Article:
two classic perspectives on group development:

Tuckman (1965). Developmental sequence in small groups. Psychological Bulletin, 63: 384-399. Not available online.

Gersick (1988). Time and transition in work teams: Toward a new model of group development. Academy of Management Journal, 31: 9-41.

next, empirical pieces on group composition:

Polzer, Milton, and Swann (2002). Capitalizing on diversity: Interpersonal congruence in small work groups. Administrative Science Quarterly, 47: 296-324. (available through Ebsco via Acorn if this link doesn't work)

Harrison, Price, and Bell (1998). Beyond relational demography: Time and the effects of surface- and deep-level diversity on work group cohesion. Academy of Management Journal, 41: 96-107.

a couple of studies of group process/outcome:

Gibson (1999). Do they do what they believe they can? Group efficacy and group effectiveness across tasks and cultures. Academy of Management Journal, 42: 138-152.

Murnighan and Conlon (1991). The dynamics of intense work groups: A study of British string quartets. Administrative Science Quarterly, 36: 165-186.

optional:

Leavitt (1996). The old days, hot groups, and managers' lib. Administrative Science Quarterly, 41:288-300.


Week 6 -- Oct. 3 -- Conflict, Trust, Emotion

Due: Manuscript Review #2


an empirical study of intragroup conflict:

Jehn (1995). A multimethod examination of the benefits and detriments of intragroup conflict. Administrative Science Quarterly, 40: 256-282.

task vs. relationship conflict: which matters more?:

De Dreu and Weingart (2003). Task versus relationship conflict, team performance, and team member satisfaction: A meta-analysis. Journal of Applied Psychology, 88 741-749. (find this at Ovid/JAP in the August 2003 issue)

a study representative of recent work on group "faultlines":

Lau and Murnighan (2005). Interactions within groups and subgroups: The effects of demographic faultlines. Academy of Management Review, 48: 645-659.

a review piece that gives a little history of research on the social psychology of negotiation:

Bazerman, Curhan, Moore, and Valley (2000). Negotiation. Annual Review of Psychology, 51: 279-314.

a few representative empirical studies on negotiation:

Kray, Thompson, and Galinsky (2001). Battle of the sexes: Gender stereotype confirmation and reactance in negotiations. Journal of Personality and Social Psychology, 80: 942-958. (find this at Ovid/JPSP in the June 2001 issue)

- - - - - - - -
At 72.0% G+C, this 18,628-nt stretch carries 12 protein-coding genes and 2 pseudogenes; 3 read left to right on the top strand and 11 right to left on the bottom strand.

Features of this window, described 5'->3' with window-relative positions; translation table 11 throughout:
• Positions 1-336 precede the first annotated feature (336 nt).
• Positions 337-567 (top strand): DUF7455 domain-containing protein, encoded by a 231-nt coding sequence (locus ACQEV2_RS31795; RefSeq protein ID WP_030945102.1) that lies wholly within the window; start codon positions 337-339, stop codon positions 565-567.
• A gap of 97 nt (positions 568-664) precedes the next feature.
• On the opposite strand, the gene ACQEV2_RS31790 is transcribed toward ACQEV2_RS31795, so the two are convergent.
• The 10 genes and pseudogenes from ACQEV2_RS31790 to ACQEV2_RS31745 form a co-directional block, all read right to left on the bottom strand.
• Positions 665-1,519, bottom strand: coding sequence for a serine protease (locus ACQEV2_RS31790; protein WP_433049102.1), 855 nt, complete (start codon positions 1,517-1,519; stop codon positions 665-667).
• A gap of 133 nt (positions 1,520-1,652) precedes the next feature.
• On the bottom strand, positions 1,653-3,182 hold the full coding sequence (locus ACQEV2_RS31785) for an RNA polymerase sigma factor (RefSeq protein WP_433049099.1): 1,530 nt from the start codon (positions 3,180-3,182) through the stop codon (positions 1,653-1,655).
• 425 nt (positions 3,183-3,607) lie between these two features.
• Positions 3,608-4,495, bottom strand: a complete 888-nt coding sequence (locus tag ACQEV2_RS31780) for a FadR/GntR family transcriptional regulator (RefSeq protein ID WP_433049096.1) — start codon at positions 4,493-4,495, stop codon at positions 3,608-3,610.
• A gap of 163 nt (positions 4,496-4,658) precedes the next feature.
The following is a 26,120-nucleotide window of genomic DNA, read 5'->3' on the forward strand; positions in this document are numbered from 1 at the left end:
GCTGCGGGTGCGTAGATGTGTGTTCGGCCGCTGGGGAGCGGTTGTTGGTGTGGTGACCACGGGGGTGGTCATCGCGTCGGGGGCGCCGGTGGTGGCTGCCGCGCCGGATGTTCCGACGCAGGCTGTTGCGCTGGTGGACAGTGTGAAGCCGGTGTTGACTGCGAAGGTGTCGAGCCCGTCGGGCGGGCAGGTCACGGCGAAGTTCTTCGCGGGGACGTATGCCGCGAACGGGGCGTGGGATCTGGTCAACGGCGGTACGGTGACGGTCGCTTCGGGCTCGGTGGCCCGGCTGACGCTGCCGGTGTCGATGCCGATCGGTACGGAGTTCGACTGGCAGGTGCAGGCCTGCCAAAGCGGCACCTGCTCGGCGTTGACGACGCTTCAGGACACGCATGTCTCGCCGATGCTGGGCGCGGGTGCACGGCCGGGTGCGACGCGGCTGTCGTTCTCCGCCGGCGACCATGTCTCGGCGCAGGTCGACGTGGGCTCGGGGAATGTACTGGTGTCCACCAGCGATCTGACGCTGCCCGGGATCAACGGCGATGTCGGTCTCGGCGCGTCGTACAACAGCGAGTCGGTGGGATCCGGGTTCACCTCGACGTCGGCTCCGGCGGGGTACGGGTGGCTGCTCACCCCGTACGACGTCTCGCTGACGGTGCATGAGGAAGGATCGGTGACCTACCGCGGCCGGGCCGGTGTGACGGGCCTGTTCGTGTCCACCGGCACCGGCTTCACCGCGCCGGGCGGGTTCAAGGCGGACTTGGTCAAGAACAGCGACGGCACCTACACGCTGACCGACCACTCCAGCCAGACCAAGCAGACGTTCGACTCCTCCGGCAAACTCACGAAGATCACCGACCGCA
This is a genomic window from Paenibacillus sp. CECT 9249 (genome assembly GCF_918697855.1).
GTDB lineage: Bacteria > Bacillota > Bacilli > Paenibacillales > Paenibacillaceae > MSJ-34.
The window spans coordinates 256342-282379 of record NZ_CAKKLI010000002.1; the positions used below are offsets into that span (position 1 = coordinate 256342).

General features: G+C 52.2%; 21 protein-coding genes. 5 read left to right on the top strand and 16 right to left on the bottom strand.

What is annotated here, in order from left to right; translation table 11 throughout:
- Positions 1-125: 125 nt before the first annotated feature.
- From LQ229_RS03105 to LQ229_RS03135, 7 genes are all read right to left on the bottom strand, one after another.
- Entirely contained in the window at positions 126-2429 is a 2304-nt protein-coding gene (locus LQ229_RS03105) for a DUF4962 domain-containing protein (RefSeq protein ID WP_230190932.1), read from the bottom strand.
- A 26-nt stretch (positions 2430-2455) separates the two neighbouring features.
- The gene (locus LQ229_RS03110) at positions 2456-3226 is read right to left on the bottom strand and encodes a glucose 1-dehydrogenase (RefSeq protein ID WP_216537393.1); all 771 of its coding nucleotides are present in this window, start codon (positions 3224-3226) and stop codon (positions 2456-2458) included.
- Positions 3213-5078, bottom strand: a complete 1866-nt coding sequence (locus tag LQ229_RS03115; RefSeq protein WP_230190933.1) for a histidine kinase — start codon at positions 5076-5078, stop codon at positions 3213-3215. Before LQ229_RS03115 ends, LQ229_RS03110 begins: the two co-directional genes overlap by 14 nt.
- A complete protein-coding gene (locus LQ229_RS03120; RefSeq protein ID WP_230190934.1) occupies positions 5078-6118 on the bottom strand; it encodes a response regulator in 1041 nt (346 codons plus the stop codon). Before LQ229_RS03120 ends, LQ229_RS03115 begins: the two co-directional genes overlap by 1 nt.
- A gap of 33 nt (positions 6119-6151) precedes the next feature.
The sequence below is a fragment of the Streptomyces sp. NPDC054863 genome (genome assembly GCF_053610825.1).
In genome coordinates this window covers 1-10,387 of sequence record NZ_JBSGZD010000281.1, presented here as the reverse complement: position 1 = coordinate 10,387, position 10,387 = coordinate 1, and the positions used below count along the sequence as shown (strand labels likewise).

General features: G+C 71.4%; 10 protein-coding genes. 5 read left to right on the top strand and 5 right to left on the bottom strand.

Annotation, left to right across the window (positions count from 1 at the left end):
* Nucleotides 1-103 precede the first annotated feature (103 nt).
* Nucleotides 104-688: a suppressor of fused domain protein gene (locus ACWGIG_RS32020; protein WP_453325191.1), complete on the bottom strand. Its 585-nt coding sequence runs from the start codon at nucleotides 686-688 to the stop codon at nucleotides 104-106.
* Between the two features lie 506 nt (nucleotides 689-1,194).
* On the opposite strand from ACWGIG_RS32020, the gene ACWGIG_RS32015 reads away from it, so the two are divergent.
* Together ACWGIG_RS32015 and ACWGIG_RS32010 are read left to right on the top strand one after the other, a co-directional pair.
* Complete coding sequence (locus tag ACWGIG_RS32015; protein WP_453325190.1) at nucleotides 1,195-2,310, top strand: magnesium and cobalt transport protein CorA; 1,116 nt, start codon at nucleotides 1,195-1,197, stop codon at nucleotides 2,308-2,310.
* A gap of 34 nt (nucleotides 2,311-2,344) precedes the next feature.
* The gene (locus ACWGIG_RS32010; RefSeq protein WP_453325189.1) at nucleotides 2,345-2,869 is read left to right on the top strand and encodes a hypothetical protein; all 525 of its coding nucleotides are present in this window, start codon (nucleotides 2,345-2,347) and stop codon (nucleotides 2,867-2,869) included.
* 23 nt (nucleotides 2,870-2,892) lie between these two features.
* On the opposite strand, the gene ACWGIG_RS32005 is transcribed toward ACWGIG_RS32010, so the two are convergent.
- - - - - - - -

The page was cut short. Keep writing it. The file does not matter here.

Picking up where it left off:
Barry and Friedman (1998). Bargainer characteristics in distributive and integrative negotiation. Journal of Personality and Social Psychology, 74: 345-359. (find this at Ovid/JPSP in the February 1998 issue)

Kim, Diekman, and Tenbrunsel (2003). Flattery may get you somewhere: The strategic implications of providing positive vs. negative feedback about ability vs. ethicality in negotiation. Organizational Behavior and Human Decision Processes, 90: 225-243. (available through Science Direct via Acorn if this link doesn't work)

lastly, trust: a review and a recent empirical piece:

Kramer (1999). Trust and distrust in organizations: Emerging perspectives, enduring questions. Annual Review of Psychology, 50: 569-598.

Mayer and Gavin (2006). Trust in management and performance: Who minds the shop while the employees watch the boss? Academy of Management Journal, 48:874-888.


Week 7 -- Oct. 10 -- Ethics, Justice, Deviance

first, a recent review of behavioral research on ethics and an influential early empirical study:

Trevino, Weaver, and Reynolds (2006). Behavioral ethics in organizations: A review. Journal of Management, 32: 951-990.

Victor and Cullen (1988). The organizational bases of ethical work climatesAdministrative Science Quarterly, 33: 101-125.

applications of (in)justice:

van den Bos, Bruins, Wilke and Dronkert (1999). Sometimes unfair procedures have nice aspects: On the psychology of the fair process effect. Journal of Personality and Social Psychology, 77: 324-336. (find this at Ovid/JPSP in the August 1999 issue)

Chen, Brockner, and Greenberg (2003). When is it "a pleasure to do business with you?" The effects of relative status, outcome favorability, and procedural fairness. Organizational Behavior and Human Decision Processes, 92: 1-21. (available through Science Direct via Acorn if this link doesn't work)

Ragins and Cornwell (2001). Pink triangles: Antecedents and consequences of perceived workplace discrimination against gay and lesbian employees. Journal of Applied Psychology, 86: 1244-1261. (find this at Ovid/JAP in the December 2001 issue)

Greenberg (1990). Employee theft as a reaction to underpayment inequity: The hidden cost of pay cuts. Journal of Applied Psychology, 75: 561-568. (find this at Ovid/JAP in the October 1990 issue)

a study of deviance:

Robinson and O'Leary-Kelly (1998). Monkey see, monkey do: The influence of work groups on the antisocial behavior of employees. Academy of Management Journal, 41: 658-672.

And a seminar-closing meditation:

Barley (2006). When I write my masterpiece: Thoughts on what makes a paper interesting. Academy of Management Journal, 49: 16-20.


rev. 4-Sept-2007